Of all my activities as President of FJMC, visiting clubs and chatting with men’s club members are among my favorites. I had an opportunity to do a lot of this recently, as I went on what I’ve jokingly called my “odyssey.” Over the course of 11 days, my travels took me to seven cities where I met with members of 18 men’s clubs in various venues.
Since our Executive Committee (EC) was holding our quarterly meeting in Orlando, FL over the Oct. 31 - Nov. 2 weekend, I used this opportunity to fly first to Jacksonville, FL on the day before to visit the Jacksonville Jewish Center. I had been invited to lead a Town Hall meeting of the congregation and men’s club leadership, where we discussed Conservative Judaism and FJMC’s role in our Movement as well as programming ideas for the club.
The next day I drove to Orlando for the EC meeting. When our EC holds a meeting over Shabbat, whenever feasible we plan to attend services at local synagogues with affiliated men’s clubs and this was no exception. On Friday evening we all attended Kabbalat Shabbat services and were invited to dinner at Congregation Ohev Shalom, and during Saturday morning our EC members split up and attended services at Ohev Shalom, Congregation Beth Am and Temple Israel. At each we were able to chat informally with club members, and of course promote our upcoming Convention that will take place in nearby Miami Beach next July.
Following the conclusion of our EC meeting on Sunday I flew to Atlanta to participate in a joint meeting of the leadership of three clubs in the area from Congregations Etz Chaim, Beth Shalom, and Or Hadash, and we talked about ways that they could collaborate and work together to strengthen the Anshe Darom Region, the Atlanta Jewish community, and their individual clubs and synagogues.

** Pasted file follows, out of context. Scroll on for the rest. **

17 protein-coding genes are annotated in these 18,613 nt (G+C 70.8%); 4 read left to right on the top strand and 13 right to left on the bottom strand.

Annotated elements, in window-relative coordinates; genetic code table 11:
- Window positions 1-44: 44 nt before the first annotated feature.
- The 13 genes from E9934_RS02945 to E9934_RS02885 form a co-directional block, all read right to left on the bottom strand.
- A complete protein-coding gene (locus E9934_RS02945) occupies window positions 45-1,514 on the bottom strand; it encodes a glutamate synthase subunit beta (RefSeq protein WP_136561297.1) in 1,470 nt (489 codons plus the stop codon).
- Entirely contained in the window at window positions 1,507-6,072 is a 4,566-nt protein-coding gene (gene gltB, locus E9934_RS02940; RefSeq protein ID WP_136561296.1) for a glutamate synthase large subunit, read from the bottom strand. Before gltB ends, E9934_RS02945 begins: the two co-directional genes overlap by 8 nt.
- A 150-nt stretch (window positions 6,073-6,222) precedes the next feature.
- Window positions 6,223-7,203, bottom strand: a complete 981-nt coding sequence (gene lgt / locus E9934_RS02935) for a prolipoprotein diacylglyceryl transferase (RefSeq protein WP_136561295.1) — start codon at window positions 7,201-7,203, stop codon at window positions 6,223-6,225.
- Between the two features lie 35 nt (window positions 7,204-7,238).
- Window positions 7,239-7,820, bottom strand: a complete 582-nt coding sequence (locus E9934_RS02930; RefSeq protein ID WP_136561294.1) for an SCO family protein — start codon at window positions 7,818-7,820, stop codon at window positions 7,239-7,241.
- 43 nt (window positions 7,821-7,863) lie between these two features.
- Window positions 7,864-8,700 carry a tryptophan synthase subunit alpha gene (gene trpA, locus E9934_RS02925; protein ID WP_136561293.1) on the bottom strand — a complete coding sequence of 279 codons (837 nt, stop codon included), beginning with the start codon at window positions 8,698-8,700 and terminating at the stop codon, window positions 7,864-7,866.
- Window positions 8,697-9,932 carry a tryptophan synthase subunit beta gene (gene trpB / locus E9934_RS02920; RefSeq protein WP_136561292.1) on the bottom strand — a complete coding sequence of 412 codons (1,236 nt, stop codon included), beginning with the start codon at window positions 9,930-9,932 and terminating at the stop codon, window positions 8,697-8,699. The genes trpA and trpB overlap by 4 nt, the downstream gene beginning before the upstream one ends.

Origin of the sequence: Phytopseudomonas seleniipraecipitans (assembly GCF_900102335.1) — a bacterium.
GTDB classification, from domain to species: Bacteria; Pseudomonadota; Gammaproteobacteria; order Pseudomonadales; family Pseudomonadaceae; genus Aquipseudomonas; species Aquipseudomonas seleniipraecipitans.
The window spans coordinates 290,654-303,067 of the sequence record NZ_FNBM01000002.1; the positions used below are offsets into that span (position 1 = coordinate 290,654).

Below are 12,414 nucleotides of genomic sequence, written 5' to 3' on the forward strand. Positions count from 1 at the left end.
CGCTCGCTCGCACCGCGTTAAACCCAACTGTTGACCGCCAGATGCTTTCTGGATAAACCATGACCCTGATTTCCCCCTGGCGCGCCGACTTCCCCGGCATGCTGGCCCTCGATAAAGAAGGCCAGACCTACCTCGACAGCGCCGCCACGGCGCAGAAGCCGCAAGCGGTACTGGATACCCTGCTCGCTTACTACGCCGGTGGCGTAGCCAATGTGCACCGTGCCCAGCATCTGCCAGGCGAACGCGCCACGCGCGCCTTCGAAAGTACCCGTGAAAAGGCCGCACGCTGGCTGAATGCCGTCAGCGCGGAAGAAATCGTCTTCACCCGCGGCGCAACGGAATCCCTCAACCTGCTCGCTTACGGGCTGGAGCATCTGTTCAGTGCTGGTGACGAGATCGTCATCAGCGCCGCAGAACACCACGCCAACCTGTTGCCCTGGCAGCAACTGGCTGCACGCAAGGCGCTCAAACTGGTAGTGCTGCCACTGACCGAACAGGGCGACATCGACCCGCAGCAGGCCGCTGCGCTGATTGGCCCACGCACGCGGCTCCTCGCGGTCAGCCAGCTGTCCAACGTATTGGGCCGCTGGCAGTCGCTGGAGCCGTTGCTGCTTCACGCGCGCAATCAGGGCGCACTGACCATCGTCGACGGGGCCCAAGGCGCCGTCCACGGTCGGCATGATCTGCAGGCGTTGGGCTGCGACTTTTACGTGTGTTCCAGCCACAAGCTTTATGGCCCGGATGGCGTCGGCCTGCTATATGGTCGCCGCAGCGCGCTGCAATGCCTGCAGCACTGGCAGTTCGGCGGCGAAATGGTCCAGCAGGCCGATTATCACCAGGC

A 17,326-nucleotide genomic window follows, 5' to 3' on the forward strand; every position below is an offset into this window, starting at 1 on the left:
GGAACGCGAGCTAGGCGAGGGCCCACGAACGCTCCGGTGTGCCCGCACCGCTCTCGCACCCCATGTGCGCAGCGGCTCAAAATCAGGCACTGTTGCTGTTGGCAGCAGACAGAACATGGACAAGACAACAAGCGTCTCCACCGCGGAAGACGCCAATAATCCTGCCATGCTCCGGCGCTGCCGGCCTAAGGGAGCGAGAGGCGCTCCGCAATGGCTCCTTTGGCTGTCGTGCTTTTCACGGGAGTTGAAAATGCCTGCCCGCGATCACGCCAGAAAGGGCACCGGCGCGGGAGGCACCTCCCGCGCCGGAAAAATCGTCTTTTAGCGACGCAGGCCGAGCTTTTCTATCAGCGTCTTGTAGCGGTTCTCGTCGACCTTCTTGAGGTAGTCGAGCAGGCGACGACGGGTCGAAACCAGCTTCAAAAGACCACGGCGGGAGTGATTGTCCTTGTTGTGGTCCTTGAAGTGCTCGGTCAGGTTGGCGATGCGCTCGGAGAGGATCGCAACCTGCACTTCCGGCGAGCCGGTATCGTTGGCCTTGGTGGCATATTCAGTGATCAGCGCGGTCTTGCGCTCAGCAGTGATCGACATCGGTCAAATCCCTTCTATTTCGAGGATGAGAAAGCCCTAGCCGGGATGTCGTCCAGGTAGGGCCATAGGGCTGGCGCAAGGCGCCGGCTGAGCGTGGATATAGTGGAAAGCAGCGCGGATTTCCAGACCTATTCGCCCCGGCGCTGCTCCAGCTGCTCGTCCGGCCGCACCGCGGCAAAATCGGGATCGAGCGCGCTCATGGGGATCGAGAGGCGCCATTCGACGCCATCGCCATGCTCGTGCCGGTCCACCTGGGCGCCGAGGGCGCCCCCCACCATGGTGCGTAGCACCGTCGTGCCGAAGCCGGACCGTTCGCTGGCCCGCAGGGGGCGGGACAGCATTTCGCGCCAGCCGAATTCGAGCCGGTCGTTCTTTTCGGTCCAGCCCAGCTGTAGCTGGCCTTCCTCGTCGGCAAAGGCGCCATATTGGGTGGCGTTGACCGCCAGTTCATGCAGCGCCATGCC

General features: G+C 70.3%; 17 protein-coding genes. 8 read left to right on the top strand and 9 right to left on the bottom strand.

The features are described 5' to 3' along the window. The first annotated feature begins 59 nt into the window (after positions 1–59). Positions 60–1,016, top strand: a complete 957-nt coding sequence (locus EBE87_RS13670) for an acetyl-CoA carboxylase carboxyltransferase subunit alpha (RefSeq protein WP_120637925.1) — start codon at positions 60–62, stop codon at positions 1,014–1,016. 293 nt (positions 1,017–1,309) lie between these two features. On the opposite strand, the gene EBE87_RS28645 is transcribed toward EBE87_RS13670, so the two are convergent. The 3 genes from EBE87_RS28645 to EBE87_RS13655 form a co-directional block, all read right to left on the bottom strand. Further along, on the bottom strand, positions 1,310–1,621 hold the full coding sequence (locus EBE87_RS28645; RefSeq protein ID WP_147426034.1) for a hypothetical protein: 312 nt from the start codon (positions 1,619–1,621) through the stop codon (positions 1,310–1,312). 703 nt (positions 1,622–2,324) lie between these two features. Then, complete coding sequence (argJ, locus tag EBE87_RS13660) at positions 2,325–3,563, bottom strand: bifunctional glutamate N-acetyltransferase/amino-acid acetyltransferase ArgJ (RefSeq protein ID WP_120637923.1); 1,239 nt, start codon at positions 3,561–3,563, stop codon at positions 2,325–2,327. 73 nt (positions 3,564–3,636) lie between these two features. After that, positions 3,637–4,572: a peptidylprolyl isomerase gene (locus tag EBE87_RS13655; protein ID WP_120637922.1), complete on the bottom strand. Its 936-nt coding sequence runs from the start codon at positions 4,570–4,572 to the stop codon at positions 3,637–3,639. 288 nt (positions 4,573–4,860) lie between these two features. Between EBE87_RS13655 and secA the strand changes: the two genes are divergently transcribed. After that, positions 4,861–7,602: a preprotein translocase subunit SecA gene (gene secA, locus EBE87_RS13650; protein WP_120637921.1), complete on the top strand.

The next day I drove to Charlotte, NC. Our club at Temple Israel has been in a hiatus (it can happen to the best of clubs!), but the synagogue leadership wanted to re-charter the club. I was invited to first speak to the synagogue’s Board of Directors about FJMC and our role in helping clubs, and then to the group of guys who would become the steering committee for the revitalized club. We brainstormed several programs and defined the next steps that these guys could take to move forward.
From there I took a break from club visits to attend, along with Allan Gottesman and Rabbi Simon, a one-day retreat of the Leadership Council of Conservative Judaism (LCCJ) at Pearlstone Conference Center near Baltimore. The LCCJ is composed of the professional and lay leaders of every arm of the Conservative Movement; some 15 organizations were represented at the retreat including United Synagogue, Women’s League, the Jewish Theological Seminary, Ziegler School, and the Rabbinical and Cantors Assemblies. This was a unique opportunity for the leadership of our Movement to get to know one-another. I don’t recall a meeting like this every happening in recent history! We discussed the future of Conservative Judaism: the challenges facing our synagogues and our Movement’s institutions, and what steps might be taken to address these, including greater collaboration among the various arms. This was a good beginning to what will undoubtedly be a long process.